I was recently asked to do a simple calculation at a job interview and I could not get the right answer at first (in fact, I was so obviously wrong, that my interviewers may have doubted my credentials). Embarrassed, I got the correct answer later, when my mind had calmed down.

I failed a McKinsey entrance test which relied on being able to make mental approximations to a number of arithmetic problems in a very limited amount of time. Even though I understood most of the concepts involved, I could not perform these mental calculations at the required speed. I could have practiced such calculations for a month or two (or more) beforehand and (probably) have passed, but why? Hypothetically, some client might ask what the profit would be if x and y had certain values, but if the answer were important it would need to be arrived it far more elaborately and placed in some important document. In any case, I don’t particularly mind not having quick answers to such questions. I’d rather give you a thoroughly considered answer.

To me, mental calculations are a party-trick. It’s worthless unless you understand why you’re making the calculations and for any “important” work you’re going to be dealing with excel or computer models or in any case. I would rather spend my time improving my understanding of the concepts and how to use the computers that will do the number-crunching for me. In an age where computing power is cheap, but creativity paramount, this seems the right strategy.

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Some mathsy poetry

During a small group meeting not very long ago, I found myself having to be creative on the spot. I came up with a little poem riddled with maths references (and some other things – there is a religious element too). I would be interested in seeing how many of the references people get, so please post some comments.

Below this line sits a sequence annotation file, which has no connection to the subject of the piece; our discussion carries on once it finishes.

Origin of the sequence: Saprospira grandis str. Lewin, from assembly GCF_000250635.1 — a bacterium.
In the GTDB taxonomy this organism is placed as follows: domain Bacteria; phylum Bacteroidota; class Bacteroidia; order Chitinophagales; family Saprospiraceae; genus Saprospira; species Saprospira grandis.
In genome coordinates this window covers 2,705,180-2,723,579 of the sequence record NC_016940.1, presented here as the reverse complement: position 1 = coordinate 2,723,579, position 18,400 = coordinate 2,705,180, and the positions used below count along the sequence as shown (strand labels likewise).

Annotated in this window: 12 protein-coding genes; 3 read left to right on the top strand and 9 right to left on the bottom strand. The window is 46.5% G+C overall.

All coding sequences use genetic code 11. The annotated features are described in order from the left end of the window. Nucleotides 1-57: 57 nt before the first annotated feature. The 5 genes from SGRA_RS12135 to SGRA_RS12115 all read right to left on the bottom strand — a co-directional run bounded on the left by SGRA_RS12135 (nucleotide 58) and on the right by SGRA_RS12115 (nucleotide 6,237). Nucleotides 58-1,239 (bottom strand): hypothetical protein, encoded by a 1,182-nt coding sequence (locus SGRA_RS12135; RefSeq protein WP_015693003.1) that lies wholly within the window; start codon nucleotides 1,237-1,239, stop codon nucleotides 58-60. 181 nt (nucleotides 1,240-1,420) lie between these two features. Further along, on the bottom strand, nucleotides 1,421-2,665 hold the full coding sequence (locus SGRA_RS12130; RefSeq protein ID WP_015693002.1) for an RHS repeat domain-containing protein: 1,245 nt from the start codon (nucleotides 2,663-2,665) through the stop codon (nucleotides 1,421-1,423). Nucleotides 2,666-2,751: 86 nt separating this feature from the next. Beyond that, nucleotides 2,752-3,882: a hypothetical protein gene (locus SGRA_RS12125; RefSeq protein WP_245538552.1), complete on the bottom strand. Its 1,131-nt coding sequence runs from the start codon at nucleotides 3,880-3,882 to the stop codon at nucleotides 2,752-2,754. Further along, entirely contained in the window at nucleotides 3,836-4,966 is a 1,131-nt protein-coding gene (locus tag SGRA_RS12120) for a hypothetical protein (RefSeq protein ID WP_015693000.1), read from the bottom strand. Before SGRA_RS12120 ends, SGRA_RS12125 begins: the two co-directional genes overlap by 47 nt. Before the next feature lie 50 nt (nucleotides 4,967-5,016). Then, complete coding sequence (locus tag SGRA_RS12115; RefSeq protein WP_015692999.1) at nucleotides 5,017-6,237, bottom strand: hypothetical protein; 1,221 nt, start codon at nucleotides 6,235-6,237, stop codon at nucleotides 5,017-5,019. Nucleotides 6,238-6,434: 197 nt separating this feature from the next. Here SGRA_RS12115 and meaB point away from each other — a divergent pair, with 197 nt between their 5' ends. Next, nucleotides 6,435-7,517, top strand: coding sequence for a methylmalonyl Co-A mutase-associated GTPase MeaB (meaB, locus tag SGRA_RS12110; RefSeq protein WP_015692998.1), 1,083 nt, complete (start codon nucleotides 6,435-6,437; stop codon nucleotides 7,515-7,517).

coffee cups and donuts

somewhere, not too far to reach
orbits a teapot
the Pope cannot see it
monsters fly around it
telescopes search for it
and planets with four stars
bear gifts of coffee cups
and donuts; spheres knot
and cannot be untied,
the Primes march in a line
the universe is but Your shadow

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Being a mathematician in Amsterdam

I have been studying mathematics in Amsterdam for a nearly year now. I felt I needed to record my experiences of Amsterdam in story form. However, I have also wanted to write something about mathematics, about how mathematicians see mathematics, and why they do it, in a form that even non-mathematicians can understand. I tried to do both these things in a little story I wrote. It is heavily based on my own experiences in Amsterdam, of studying mathematics and of interacting with  mathematicians both in the Netherlands and in South Africa.

The story is divided into six lessons, each a snapshot of David’s life, where David’s thoughts, recollections and interactions with others give some insight (I hope) into the mind and life of a mathematician.  I have entitled it “The lives of the mathematicians.”

Here is  a link to the story. Let me know if you like (or if you hate it, or have any other kind of experience).